October 15, 1864 (Saturday)
With a now more positive idea where John Bell Hood’s Confederates were marching, William Tecumseh Sherman sent his men north from Rome. Hood had attacked Resaca and captured Dalton and to those towns, he pointed the troops in that direction.
Sherman had arrived in Resaca on the day previous and was determined to his Hood in the flank. To try and force Hood’s hand, Sherman made several moves. Starting from Resaca, the Army of Tennessee, consisting of three corps commanded by Olive Otis Howard, was to march west over the Chattanooga Mountains via Snake Creek Gap, “approaching carefully and holding his column ready to pass through when relieved by General Stanley’s movement.”
General David Stanley, commanding part of the Army of the Cumberland (basically two corps), was to cross over the mountains two miles north of Snake Creek Gap “somewhere south of Tilton,” as Sherman’s orders went, “and if possible find a way across into he valley beyond toward Villanow.”
Just how they were supposed to relieve Howard’s Army of the Tennessee was unstated, but there was Jacob Cox’s corps-sized Army of the Ohio marching right behind Howard.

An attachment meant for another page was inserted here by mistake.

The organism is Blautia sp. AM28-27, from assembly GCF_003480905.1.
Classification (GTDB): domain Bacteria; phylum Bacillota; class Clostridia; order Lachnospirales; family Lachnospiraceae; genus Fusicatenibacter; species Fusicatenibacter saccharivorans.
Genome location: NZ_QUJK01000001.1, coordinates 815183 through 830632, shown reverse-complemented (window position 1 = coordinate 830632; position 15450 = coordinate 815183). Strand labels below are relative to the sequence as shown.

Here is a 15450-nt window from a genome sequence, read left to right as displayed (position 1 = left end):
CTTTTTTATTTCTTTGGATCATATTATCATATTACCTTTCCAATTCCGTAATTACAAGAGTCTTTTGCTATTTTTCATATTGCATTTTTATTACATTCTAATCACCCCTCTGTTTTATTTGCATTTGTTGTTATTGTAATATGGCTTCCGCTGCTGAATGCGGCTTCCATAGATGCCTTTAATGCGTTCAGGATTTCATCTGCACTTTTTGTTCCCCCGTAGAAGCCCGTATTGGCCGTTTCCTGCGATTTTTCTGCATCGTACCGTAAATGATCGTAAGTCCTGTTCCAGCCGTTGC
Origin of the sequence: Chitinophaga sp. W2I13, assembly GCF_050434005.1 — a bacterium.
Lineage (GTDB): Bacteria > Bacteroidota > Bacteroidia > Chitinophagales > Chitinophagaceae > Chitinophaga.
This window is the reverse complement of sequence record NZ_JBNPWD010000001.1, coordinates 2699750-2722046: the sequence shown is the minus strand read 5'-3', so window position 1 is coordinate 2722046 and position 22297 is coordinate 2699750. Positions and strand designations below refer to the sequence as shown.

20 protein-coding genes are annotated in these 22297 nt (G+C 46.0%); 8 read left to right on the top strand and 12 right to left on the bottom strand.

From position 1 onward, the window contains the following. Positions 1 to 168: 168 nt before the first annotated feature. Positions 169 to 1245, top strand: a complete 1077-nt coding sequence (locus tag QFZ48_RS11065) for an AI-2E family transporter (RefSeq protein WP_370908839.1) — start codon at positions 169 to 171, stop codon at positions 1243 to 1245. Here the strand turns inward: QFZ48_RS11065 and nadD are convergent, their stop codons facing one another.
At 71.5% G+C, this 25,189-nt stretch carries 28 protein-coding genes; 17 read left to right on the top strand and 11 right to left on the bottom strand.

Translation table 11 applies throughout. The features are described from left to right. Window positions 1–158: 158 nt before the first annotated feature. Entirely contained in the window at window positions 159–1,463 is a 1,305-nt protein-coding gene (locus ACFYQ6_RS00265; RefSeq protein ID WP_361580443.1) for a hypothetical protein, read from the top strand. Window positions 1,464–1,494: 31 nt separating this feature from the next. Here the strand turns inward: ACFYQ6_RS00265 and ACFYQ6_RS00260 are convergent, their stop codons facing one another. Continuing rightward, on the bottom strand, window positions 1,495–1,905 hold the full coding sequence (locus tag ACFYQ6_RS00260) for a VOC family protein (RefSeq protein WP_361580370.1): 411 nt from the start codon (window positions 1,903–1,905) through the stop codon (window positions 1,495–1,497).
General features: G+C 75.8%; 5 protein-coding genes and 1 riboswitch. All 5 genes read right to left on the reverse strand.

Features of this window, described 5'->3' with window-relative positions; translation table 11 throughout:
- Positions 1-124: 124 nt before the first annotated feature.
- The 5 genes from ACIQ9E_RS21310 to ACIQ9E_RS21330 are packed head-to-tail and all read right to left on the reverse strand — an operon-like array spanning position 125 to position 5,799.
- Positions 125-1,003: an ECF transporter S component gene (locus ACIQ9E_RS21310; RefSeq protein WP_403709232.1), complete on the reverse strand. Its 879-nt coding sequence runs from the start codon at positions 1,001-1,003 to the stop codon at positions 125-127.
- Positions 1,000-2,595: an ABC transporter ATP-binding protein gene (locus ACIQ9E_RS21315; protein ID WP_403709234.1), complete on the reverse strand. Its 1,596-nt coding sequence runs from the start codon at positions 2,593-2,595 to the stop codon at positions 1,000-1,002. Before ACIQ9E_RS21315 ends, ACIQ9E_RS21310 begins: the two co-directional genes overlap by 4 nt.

In the meanwhile, Hood’s Rebels had retired to “a beautiful valley about nine miles south of Lafayette,” wrote Hood in his memoirs. Learning that Sherman was fast approaching, Hood dispatched Joe Wheeler’s Cavalry to Snake Creek Gap to slow them down. But now Hood had a decision to make, though he would wait a day before deciding.
And while he did, Howard pressed on. “The Army of the Tennessee simply pressed the enemy’s front with a skirmish line, waiting for his position to be turned by Stanley,” who was off on Howard’s right. But Stanley didn’t even have to show up. “The enemy’s force,” continued Howard in his report, “was so small that a simple threat upon his right flank as if to turn it caused him to abandon the position and run over the ridge and through the gap.”
Howard’s pursuit was slowed by the five miles of trees felled by the Rebels in their wake. “The infantry did not cease its march a moment,” wrote Howard, “going over the trunks of the trees and through the bushes, pushing forward as rapidly as possible, while general and staff officers , with dismounted orderlies and detachments of pioneers, as far as they came up went to work vigorously to clear away the obstructions for the artillery and wagons. Smaller trees were throw out bodily, the larger ones cut and cleared away with great rapidity, so that the pass was rendered practicable, and the head of the wagon train reached the western opening by 7pm.”
Though the troops halted for the night, Sherman was determined to press forward to Villanow and Ships Gap the next morning.1
- Sources: Official Records, Series 1, Vol. 39, Part 1, p582, 732; Part 3, p268, 285. [↩]